Title:
Methods for producing cycloheptatriene
United States Patent 8692042
Abstract:
This invention relates to methods for producing cycloheptatriene from at least 7,7-dichloronorcarane and a liquid component comprising a C8 to C30 succinic anhydride, a carboxylic acid, or a C8 to C30 alkyldimethylamine at about 205 deg. C. to about 230 deg. C.


Inventors:
Starrett, Richmond M. (Baton Rouge, LA, US)
Claeboe, Christopher D. (Hamilton, MI, US)
Skufca, Anthony F. (Zachary, LA, US)
Miller, Joseph H. (Baton Rouge, LA, US)
Application Number:
13/583306
Publication Date:
04/08/2014
Filing Date:
02/22/2011
Assignee:
Albemarle Corporation (Baton Rouge, LA, US)
Primary Class:
Other Classes:
585/357
International Classes:
C07C1/28; C07C1/26
Field of Search:
585/359, 585/357
View Patent Images:
US Patent References:
2831906Process for making cycloheptatrienes1958-04-22Winberg
Foreign References:
RU2285689C12006-10-20
Other References:
Robinson: “Pyrolytic conversion of 7, 7-dichloronorcarane” Journal of Organic Chemistry., vol. 29, Jan. 1, 1964, pp. 3433-3434, XP002633606, US American Chem.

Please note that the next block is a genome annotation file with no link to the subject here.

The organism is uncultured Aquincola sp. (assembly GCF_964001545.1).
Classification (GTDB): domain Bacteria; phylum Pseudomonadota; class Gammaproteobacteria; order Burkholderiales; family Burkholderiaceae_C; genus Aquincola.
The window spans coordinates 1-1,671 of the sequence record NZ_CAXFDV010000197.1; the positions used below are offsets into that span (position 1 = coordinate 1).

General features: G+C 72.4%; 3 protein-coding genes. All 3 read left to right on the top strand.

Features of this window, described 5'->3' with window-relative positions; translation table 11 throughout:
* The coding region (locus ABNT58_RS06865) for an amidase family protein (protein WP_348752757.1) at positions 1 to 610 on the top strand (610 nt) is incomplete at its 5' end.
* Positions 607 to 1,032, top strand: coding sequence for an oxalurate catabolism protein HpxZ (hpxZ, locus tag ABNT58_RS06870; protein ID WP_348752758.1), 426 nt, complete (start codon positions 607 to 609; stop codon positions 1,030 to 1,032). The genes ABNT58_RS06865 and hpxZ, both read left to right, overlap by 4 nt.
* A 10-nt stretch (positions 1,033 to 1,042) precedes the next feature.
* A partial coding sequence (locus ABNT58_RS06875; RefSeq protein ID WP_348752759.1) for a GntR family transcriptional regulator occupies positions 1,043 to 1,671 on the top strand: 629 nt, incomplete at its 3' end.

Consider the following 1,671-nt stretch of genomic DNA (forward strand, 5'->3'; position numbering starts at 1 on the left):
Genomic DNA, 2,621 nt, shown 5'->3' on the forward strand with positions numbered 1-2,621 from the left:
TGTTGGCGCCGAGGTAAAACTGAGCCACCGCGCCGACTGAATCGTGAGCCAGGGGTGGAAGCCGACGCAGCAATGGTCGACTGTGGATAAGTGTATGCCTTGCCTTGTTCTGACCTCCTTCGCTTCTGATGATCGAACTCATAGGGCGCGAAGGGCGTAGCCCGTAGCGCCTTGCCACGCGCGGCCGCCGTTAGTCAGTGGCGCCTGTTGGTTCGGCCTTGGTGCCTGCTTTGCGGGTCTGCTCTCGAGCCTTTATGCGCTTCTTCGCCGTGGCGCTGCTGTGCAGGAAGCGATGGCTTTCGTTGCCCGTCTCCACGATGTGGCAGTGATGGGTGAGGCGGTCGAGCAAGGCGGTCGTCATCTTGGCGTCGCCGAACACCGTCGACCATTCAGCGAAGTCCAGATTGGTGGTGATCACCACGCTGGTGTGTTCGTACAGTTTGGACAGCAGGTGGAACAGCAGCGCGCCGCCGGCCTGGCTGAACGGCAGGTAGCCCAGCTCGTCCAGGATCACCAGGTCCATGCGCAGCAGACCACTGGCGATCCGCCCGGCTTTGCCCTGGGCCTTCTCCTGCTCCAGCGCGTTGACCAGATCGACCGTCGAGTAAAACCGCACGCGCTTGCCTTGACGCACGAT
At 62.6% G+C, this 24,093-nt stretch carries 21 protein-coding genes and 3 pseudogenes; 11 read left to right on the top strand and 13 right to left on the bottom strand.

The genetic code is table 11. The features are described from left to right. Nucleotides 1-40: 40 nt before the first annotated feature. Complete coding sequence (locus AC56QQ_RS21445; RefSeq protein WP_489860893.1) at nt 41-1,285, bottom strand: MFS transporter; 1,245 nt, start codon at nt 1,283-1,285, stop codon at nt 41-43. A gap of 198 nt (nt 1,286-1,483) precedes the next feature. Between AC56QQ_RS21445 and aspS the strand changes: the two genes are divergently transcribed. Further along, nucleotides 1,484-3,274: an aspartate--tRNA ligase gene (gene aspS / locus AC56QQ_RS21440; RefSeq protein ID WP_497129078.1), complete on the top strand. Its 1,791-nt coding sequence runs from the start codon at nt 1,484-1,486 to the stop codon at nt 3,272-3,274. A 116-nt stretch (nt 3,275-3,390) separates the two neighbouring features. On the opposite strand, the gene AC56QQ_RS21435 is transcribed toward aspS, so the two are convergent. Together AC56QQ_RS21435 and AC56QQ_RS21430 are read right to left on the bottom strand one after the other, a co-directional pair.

Primary Examiner:
Dang, Thuan D.
Attorney, Agent or Firm:
Hoefling, Marcy M.
Jubinsky, James A.
Dunn, Nathan C.
Claims:
What is claimed is:

1. A method for producing cycloheptatriene comprising: (a) combining at least 7,7-dichloronorcarane and a liquid component in a container to form a reaction combination, wherein the container has a gas inlet and a gas vent, and the liquid component comprises a C8 to C30 succinic anhydride, a carboxylic acid, or a C8 to C30 alkyldimethylamine; (b) while passing gaseous nitrogen through the reaction combination in the container via the gas inlet and the gas vent at a rate up to about 100 mL/min, heating the reaction combination to, and maintaining the reaction combination at, about 205 deg. C. to about 230 deg. C.; (c) collecting distillate from the container; and (d) obtaining cycloheptatriene from the distillate.

2. The method of claim 1 wherein the liquid component comprises a C8 to C30 alkenyl succinic anhydride.

3. The method of claim 1 wherein the liquid component comprises a C18 alkenyl succinic anhydride.

4. The method of claim 1 wherein the liquid component comprises a carboxylic acid.

5. The method of claim 1 wherein the liquid component comprises a C16 alkyldimethylamine.

6. The method of claim 1 wherein in (b) HCl is produced in the reaction combination and substantially all of the produced HCl is vented via the gas vent.

7. The method of claim 1 wherein the distillate comprises less than about 1 vol % up to about 50 vol % 7,7-dichloronorcarane.

Description: